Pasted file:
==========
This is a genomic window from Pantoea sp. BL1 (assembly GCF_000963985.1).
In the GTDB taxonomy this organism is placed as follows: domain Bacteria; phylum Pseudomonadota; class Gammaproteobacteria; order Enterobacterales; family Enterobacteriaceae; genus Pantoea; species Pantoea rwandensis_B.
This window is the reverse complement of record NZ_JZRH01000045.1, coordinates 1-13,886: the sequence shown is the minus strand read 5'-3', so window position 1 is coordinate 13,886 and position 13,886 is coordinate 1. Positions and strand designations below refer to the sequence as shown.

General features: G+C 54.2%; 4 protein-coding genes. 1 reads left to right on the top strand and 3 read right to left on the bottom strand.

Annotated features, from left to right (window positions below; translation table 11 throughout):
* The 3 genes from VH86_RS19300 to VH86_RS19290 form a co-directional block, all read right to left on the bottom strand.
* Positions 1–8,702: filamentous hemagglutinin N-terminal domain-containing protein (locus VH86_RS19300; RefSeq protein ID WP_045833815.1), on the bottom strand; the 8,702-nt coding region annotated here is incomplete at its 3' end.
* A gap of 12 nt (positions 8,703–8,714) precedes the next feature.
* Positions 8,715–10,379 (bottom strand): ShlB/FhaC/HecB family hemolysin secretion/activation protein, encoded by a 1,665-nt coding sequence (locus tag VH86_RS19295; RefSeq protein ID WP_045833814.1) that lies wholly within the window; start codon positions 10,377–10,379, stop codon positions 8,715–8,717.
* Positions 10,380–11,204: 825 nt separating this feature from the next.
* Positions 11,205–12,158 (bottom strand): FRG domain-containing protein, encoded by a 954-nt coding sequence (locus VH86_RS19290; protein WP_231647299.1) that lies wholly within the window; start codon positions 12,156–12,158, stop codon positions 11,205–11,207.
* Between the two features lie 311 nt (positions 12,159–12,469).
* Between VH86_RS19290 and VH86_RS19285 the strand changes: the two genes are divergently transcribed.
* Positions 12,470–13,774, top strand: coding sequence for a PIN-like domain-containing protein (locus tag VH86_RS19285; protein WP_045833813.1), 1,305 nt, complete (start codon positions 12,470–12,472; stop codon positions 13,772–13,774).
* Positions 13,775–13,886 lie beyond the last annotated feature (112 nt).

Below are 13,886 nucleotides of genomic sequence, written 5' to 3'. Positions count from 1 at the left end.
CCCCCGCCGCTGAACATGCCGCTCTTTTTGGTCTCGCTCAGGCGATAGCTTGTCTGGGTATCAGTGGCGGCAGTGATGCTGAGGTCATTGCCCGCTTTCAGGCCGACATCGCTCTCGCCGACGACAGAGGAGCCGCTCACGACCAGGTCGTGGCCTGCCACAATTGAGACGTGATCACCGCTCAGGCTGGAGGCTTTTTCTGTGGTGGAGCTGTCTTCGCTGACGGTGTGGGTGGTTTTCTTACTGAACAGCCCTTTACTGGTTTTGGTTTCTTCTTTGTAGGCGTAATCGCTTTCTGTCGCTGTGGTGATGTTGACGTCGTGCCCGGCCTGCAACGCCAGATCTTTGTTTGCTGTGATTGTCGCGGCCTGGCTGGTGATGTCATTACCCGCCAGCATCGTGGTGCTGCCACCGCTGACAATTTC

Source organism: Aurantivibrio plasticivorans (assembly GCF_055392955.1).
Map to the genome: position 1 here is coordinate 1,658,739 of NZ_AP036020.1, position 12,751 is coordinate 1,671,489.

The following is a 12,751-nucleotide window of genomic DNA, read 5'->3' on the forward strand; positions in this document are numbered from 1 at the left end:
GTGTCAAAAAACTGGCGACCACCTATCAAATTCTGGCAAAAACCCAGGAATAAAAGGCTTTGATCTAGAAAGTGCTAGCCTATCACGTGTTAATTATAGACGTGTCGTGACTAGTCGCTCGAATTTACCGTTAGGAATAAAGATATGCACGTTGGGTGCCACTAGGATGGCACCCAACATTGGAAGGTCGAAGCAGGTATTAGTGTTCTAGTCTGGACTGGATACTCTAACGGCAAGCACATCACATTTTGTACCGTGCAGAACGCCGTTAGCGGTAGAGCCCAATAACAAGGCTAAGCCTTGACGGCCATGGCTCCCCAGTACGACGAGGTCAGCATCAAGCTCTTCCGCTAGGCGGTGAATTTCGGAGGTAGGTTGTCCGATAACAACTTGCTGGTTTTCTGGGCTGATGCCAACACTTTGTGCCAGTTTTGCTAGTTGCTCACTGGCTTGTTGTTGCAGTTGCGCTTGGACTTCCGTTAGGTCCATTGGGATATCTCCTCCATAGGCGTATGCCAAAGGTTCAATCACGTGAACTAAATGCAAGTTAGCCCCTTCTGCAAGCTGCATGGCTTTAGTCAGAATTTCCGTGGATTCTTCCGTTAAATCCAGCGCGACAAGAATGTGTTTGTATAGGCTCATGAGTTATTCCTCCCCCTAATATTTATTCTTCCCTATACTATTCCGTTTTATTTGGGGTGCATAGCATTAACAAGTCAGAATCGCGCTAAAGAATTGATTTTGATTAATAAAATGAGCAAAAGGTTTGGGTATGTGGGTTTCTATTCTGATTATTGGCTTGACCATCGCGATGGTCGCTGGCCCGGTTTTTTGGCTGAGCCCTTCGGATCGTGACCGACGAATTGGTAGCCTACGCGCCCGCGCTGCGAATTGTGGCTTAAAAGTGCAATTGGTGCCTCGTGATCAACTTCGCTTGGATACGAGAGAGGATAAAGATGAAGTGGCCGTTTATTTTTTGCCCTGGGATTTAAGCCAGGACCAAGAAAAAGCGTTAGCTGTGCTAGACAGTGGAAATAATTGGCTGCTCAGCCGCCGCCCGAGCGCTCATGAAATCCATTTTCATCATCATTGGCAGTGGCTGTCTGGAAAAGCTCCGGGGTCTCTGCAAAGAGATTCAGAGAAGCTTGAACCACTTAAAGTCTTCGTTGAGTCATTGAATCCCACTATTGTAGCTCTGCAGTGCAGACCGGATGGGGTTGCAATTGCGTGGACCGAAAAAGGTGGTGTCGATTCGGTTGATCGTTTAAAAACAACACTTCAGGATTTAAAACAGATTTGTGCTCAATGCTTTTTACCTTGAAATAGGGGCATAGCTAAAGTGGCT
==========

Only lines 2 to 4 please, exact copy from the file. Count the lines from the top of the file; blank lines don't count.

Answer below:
In the GTDB taxonomy this organism is placed as follows: domain Bacteria; phylum Pseudomonadota; class Gammaproteobacteria; order Enterobacterales; family Enterobacteriaceae; genus Pantoea; species Pantoea rwandensis_B.
This window is the reverse complement of record NZ_JZRH01000045.1, coordinates 1-13,886: the sequence shown is the minus strand read 5'-3', so window position 1 is coordinate 13,886 and position 13,886 is coordinate 1. Positions and strand designations below refer to the sequence as shown.

General features: G+C 54.2%; 4 protein-coding genes. 1 reads left to right on the top strand and 3 read right to left on the bottom strand.